Tanaka Holdings, a Tanaka Precious Metals company, has declared that Tanaka Kikinzoku Kogyo, the operator of the manufacturing business of Tanaka Precious Metals has made the world’s first conductive silver ink commercially available from January 18. The silver ink can help in the printing of electronic circuits by just hardening using ultraviolet or UV light eliminating the need of thermal hardening.
The circuit is printed on base material with the silver ink then it is exposed to UV light for around 0.3 s. The printed film is thus hardened instantaneously even at room temperature to form a current-carrying circuit. For a 5 µm film thickness, wiring was formed with an electric resistivity of 10-3Ωcm.
With this ink, wiring can be done not just on a glass base but also on flexible bases that include PVC and PET films. Wiring on these films has not been possible till now due to their high sensitivity to heat. The silver ink is made to adhere to projections on a rubber plate by a technique called flexographic printing, the ink is highly effective for fabricating electronic components by printing. It will find application in a broad variety of products that include organic EL (electroluminescence) lighting, solar cells, electronic books, panel displays, electronic packaging and RFID tags.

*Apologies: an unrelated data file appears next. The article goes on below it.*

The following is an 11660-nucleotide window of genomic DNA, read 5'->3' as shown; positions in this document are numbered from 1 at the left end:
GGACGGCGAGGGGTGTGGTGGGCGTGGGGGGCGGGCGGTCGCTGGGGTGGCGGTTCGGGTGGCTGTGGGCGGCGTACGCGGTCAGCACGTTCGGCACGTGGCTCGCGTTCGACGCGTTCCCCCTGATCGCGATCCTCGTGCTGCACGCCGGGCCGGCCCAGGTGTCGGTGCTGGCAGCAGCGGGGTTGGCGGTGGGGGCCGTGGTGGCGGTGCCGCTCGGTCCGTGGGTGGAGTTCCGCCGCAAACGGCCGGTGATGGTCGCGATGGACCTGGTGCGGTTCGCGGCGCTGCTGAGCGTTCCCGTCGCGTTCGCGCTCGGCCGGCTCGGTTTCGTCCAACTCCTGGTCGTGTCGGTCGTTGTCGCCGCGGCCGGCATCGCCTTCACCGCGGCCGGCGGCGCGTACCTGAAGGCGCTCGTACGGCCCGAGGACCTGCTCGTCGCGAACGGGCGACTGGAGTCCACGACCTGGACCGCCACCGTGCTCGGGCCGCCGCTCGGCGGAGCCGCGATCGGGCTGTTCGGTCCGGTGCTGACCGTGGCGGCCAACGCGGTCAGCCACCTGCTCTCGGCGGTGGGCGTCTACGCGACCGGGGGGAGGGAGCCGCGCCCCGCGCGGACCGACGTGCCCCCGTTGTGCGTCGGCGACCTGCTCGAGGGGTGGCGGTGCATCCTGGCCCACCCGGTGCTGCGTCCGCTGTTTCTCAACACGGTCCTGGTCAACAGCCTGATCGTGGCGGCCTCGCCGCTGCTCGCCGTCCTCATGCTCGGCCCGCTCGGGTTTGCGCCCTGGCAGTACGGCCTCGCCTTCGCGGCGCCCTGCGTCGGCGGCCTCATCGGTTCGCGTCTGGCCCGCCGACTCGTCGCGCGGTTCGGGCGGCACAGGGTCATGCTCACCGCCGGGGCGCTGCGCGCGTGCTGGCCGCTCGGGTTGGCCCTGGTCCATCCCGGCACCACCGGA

Since there is no need for sophisticated equipment or thermal processing time, the production speed per unit of area is significantly enhanced. Three silver inks with various types of resin and reaction initiator will be made available commercially and users can choose the materials based on the manufacturing application and equipment. The company will initially sell the product as a sample for display, printer and solar cell manufacturers. The company will also upgrade the product in terms of its electrical resistance and at the same time monitor industry trends with regards to such innovations.
Tanaka Kikinzoku Kogyo showcased this silver ink at the 41st INTERNEPCON JAPAN, which is the biggest exhibition in Asia for electronics mounting and manufacturing technologies at Tokyo Big Sight (Koto-ku, Tokyo) from January 18 to 20. A flexible board with the electronic circuit will be displayed and technical personnel will provide technical details and answer questions.